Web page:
‘I plan on running,’ Biden says of 2024 presidential bid | CBC News

‘I plan on running,’ Biden says of 2024 presidential bid | CBC News

U.S. President Joe Biden said on Monday he plans to run for re-election in 2024 but with a caveat.

“I plan on running … but we’re not prepared to announce it yet,” Biden said in an interview with NBC’s Today show before the White House’s annual Easter egg event.

Biden has said he intends to be the Democratic candidate in 2024 but has not made a formal announcement. Both Biden and Vice-President Kamala Harris have said they will run together.

Top White House advisers are set to make final decisions on launching Biden’s re-election campaign, NBC News reported, citing several unidentified sources.

“The decision part is over, but he resents the pressure to have to announce what he’s already decided,” one source familiar with the matter told NBC.

Biden was already the oldest U.S. president in history when inaugurated in January 2021. At the end of a second presidential term, if realized, he would be 86 years old.

Biden was largely spared the rigours of a traditional campaign in 2020 when a pandemic was declared in March of that year due to COVID-19. He held a series of video addresses and town halls from his Delaware residence.

Biden defeated Donald Trump in the 2020 election, but the U.S. still continues to experience the aftereffects of the 45th president’s refusal to accept that election loss. The Justice Department, through a special counsel, is examining Trump’s role in trying to reverse Biden’s win in the election aftermath, while dozens of Americans were criminally charged as a result of the Jan. 6, 2021, riot at the Capitol protesting the transition from Biden to Trump.

Wants to ‘finish what he started’

Jill Biden, in an interview with The Associated Press in late February, indicated there was little suspense as to whether her husband would run again.

“How many times does he have to say it for you to believe it?” she said.

“He says he’s not done. He’s not finished what he’s started. And that’s what’s important.”

Biden is shown speaking in the House of Commons in Ottawa on March 24. (Andrew Harnik/The Associated Press)

Biden’s approval ratings in polling have often been barely above Trump’s historically low levels, reflecting a polarized country and concerns about economic conditions, primarily inflation. But some historians and political scientists have given Biden credit for what he was able to accomplish legislatively in the first two years of his presidency.

With the Republicans gaining control of the House in the 2022 midterms, that legislative pace is slowing, though Biden can still enact executive orders.

Biden has been credited for leading an international response to provide military and humanitarian aid to Ukraine after Russia invaded the country in February 2022, but the White House will face the challenge of maintaining public enthusiasm for the effort. Some Republicans in Congress have also questioned the amount of support for Ukraine.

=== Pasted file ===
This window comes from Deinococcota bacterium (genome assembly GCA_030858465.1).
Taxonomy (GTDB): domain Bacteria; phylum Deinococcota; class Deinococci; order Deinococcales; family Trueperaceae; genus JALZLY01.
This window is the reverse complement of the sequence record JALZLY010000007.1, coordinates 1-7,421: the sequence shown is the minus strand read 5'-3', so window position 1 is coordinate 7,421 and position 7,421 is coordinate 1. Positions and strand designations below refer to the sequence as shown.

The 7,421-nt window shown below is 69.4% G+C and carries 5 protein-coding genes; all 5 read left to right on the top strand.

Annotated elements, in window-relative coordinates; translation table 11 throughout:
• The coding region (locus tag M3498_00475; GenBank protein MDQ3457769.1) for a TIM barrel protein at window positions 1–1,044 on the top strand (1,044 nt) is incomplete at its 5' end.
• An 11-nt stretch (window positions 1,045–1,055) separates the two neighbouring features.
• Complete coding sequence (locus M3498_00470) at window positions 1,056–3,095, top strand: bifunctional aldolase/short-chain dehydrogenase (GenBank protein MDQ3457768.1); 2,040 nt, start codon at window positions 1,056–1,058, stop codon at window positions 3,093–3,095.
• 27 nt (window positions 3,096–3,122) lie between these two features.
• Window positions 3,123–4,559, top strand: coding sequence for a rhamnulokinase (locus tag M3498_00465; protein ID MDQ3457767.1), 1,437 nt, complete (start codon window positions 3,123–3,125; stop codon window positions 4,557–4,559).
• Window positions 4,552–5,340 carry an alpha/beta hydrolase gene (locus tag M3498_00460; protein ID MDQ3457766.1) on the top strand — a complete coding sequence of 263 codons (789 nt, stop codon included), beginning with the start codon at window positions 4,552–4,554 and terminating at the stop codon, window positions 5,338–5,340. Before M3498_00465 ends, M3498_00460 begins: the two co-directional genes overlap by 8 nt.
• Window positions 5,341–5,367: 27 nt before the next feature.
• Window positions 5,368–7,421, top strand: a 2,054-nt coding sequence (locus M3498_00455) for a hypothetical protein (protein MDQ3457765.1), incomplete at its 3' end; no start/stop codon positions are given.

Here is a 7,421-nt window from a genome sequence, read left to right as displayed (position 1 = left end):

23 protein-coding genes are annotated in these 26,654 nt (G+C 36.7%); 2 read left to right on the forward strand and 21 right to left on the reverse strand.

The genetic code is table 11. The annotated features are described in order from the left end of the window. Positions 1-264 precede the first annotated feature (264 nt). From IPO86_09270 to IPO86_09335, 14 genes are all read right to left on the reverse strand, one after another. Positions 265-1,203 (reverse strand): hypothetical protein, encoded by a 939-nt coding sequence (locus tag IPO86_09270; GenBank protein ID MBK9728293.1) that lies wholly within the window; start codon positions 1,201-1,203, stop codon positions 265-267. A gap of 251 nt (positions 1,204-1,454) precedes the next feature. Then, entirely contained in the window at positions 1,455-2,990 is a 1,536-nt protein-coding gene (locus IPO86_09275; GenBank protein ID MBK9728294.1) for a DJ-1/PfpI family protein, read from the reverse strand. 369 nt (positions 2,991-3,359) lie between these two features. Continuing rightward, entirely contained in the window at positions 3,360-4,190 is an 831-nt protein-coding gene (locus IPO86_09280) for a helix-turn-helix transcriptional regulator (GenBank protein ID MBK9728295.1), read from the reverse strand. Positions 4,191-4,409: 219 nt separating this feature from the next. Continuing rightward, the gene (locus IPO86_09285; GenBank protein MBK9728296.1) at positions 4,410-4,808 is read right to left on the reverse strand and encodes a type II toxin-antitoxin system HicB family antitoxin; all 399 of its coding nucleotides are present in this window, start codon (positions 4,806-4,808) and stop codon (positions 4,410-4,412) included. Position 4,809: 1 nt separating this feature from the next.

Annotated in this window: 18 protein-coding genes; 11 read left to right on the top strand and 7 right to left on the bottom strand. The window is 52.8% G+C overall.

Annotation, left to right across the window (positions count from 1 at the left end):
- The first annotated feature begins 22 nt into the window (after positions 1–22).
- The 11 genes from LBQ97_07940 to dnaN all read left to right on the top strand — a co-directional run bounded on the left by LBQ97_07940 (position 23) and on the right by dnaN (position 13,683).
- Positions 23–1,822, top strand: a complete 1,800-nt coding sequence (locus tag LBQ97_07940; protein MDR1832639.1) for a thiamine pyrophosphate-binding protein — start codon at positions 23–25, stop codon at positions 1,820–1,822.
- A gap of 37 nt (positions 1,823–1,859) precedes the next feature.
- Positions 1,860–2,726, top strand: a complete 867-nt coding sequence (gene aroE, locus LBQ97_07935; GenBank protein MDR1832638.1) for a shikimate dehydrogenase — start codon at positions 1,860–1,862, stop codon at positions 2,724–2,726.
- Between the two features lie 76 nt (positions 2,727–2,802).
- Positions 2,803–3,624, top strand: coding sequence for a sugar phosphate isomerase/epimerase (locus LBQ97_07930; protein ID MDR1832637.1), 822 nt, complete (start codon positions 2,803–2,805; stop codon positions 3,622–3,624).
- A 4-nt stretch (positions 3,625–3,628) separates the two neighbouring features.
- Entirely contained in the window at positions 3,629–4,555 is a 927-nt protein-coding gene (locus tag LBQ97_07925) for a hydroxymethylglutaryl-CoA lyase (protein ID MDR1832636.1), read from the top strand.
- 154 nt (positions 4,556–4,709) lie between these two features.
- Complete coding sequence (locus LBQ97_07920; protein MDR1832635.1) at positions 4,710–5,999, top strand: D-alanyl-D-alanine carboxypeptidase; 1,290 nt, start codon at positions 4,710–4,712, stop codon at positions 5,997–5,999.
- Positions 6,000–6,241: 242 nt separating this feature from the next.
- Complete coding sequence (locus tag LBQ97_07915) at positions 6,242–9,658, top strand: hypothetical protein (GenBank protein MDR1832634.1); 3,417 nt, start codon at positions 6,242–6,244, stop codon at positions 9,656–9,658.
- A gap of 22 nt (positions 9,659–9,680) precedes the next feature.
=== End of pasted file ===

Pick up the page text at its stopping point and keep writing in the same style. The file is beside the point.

Meanwhile, tensions between the U.S. and Beijing have been high throughout the Biden presidency, with the latest friction emanating from the American decision in February to shoot down a Chinese satellite balloon, as well as a visit to California last week by the Taiwanese president. China claims the island as its own and accuses the U.S. of encouraging Taiwan’s independence.

Domestically, the administration faces challenges beyond the economy. Last year’s seismic ruling on abortion rights from the Supreme Court has seen several Republican-led states look to further limit reproductive rights, either by enacting laws to punish out-of-state travel for abortions or by limiting access to abortion medication.

As well, the Biden White House announced earlier this year it would end the COVID-19 public health emergency next month. That is expected to lead to significant challenges at the southern border, where many migrants have been held back from accessing the asylum process due to the pandemic-related Title 42 health restrictions.

So far, long shot presidential bids by two Democrats have been announced to challenge Biden — the author Marianne Williamson, and Robert F. Kennedy Jr., the COVID-19 vaccine skeptic and nephew of former president John F. Kennedy, who filed paperwork last week to run.

On the Republican side, Trump, Arkansas Gov. Asa Hutchinson, former U.S. ambassador to the United Nations Nikki Haley and entrepreneur Vivek Ramaswamy have announced their candidacies.

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